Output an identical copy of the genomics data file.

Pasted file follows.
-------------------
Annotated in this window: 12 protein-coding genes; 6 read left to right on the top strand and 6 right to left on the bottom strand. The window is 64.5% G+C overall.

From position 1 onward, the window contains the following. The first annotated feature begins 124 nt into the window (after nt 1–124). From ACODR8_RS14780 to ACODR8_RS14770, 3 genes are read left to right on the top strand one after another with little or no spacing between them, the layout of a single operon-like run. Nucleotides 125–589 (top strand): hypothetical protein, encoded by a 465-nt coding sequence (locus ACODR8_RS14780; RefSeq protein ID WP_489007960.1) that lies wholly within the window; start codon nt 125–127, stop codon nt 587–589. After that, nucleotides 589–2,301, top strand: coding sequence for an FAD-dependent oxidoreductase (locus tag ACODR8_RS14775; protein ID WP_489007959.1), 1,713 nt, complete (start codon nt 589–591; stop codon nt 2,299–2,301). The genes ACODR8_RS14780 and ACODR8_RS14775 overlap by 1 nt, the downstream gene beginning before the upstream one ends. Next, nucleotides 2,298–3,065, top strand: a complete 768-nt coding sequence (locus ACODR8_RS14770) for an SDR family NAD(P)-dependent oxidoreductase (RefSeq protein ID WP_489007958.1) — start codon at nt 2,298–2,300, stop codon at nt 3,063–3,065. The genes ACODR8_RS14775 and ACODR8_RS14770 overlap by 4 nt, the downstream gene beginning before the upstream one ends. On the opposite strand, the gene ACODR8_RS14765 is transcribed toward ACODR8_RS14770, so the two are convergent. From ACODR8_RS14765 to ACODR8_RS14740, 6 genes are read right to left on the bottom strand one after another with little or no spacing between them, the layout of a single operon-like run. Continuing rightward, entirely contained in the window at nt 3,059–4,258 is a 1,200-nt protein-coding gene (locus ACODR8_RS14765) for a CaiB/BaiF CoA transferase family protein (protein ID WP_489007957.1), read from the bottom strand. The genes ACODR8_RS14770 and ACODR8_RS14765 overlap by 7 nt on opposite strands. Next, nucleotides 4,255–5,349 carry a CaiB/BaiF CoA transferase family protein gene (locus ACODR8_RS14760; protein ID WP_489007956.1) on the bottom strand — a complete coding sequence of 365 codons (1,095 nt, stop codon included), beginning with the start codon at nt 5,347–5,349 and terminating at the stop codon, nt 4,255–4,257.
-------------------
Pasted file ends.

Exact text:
Annotated in this window: 12 protein-coding genes; 6 read left to right on the top strand and 6 right to left on the bottom strand. The window is 64.5% G+C overall.

From position 1 onward, the window contains the following. The first annotated feature begins 124 nt into the window (after nt 1–124). From ACODR8_RS14780 to ACODR8_RS14770, 3 genes are read left to right on the top strand one after another with little or no spacing between them, the layout of a single operon-like run. Nucleotides 125–589 (top strand): hypothetical protein, encoded by a 465-nt coding sequence (locus ACODR8_RS14780; RefSeq protein ID WP_489007960.1) that lies wholly within the window; start codon nt 125–127, stop codon nt 587–589. After that, nucleotides 589–2,301, top strand: coding sequence for an FAD-dependent oxidoreductase (locus tag ACODR8_RS14775; protein ID WP_489007959.1), 1,713 nt, complete (start codon nt 589–591; stop codon nt 2,299–2,301). The genes ACODR8_RS14780 and ACODR8_RS14775 overlap by 1 nt, the downstream gene beginning before the upstream one ends. Next, nucleotides 2,298–3,065, top strand: a complete 768-nt coding sequence (locus ACODR8_RS14770) for an SDR family NAD(P)-dependent oxidoreductase (RefSeq protein ID WP_489007958.1) — start codon at nt 2,298–2,300, stop codon at nt 3,063–3,065. The genes ACODR8_RS14775 and ACODR8_RS14770 overlap by 4 nt, the downstream gene beginning before the upstream one ends. On the opposite strand, the gene ACODR8_RS14765 is transcribed toward ACODR8_RS14770, so the two are convergent. From ACODR8_RS14765 to ACODR8_RS14740, 6 genes are read right to left on the bottom strand one after another with little or no spacing between them, the layout of a single operon-like run. Continuing rightward, entirely contained in the window at nt 3,059–4,258 is a 1,200-nt protein-coding gene (locus ACODR8_RS14765) for a CaiB/BaiF CoA transferase family protein (protein ID WP_489007957.1), read from the bottom strand. The genes ACODR8_RS14770 and ACODR8_RS14765 overlap by 7 nt on opposite strands. Next, nucleotides 4,255–5,349 carry a CaiB/BaiF CoA transferase family protein gene (locus ACODR8_RS14760; protein ID WP_489007956.1) on the bottom strand — a complete coding sequence of 365 codons (1,095 nt, stop codon included), beginning with the start codon at nt 5,347–5,349 and terminating at the stop codon, nt 4,255–4,257.